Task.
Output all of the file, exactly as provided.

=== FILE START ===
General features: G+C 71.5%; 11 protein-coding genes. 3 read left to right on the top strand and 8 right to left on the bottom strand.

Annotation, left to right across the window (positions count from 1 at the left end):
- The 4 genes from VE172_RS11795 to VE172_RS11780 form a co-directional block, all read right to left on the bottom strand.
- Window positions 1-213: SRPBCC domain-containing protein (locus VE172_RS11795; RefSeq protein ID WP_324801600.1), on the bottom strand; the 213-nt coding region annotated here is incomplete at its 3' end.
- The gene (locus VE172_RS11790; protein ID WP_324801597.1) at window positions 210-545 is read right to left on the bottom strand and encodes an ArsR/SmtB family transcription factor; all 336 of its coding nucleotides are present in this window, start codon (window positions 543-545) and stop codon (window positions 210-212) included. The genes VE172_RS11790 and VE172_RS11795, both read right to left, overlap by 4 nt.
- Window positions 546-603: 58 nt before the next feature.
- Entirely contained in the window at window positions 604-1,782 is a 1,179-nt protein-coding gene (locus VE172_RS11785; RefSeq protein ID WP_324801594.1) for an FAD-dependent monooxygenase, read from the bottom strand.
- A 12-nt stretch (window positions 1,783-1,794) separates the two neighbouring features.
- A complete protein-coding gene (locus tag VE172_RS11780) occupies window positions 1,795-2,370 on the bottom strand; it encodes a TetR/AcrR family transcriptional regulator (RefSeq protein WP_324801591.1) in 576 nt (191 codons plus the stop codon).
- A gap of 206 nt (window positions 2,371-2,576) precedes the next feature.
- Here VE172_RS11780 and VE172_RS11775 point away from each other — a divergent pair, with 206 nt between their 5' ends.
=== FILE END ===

General features: G+C 71.5%; 11 protein-coding genes. 3 read left to right on the top strand and 8 right to left on the bottom strand.

Annotation, left to right across the window (positions count from 1 at the left end):
- The 4 genes from VE172_RS11795 to VE172_RS11780 form a co-directional block, all read right to left on the bottom strand.
- Window positions 1-213: SRPBCC domain-containing protein (locus VE172_RS11795; RefSeq protein ID WP_324801600.1), on the bottom strand; the 213-nt coding region annotated here is incomplete at its 3' end.
- The gene (locus VE172_RS11790; protein ID WP_324801597.1) at window positions 210-545 is read right to left on the bottom strand and encodes an ArsR/SmtB family transcription factor; all 336 of its coding nucleotides are present in this window, start codon (window positions 543-545) and stop codon (window positions 210-212) included. The genes VE172_RS11790 and VE172_RS11795, both read right to left, overlap by 4 nt.
- Window positions 546-603: 58 nt before the next feature.
- Entirely contained in the window at window positions 604-1,782 is a 1,179-nt protein-coding gene (locus VE172_RS11785; RefSeq protein ID WP_324801594.1) for an FAD-dependent monooxygenase, read from the bottom strand.
- A 12-nt stretch (window positions 1,783-1,794) separates the two neighbouring features.
- A complete protein-coding gene (locus tag VE172_RS11780) occupies window positions 1,795-2,370 on the bottom strand; it encodes a TetR/AcrR family transcriptional regulator (RefSeq protein WP_324801591.1) in 576 nt (191 codons plus the stop codon).
- A gap of 206 nt (window positions 2,371-2,576) precedes the next feature.
- Here VE172_RS11780 and VE172_RS11775 point away from each other — a divergent pair, with 206 nt between their 5' ends.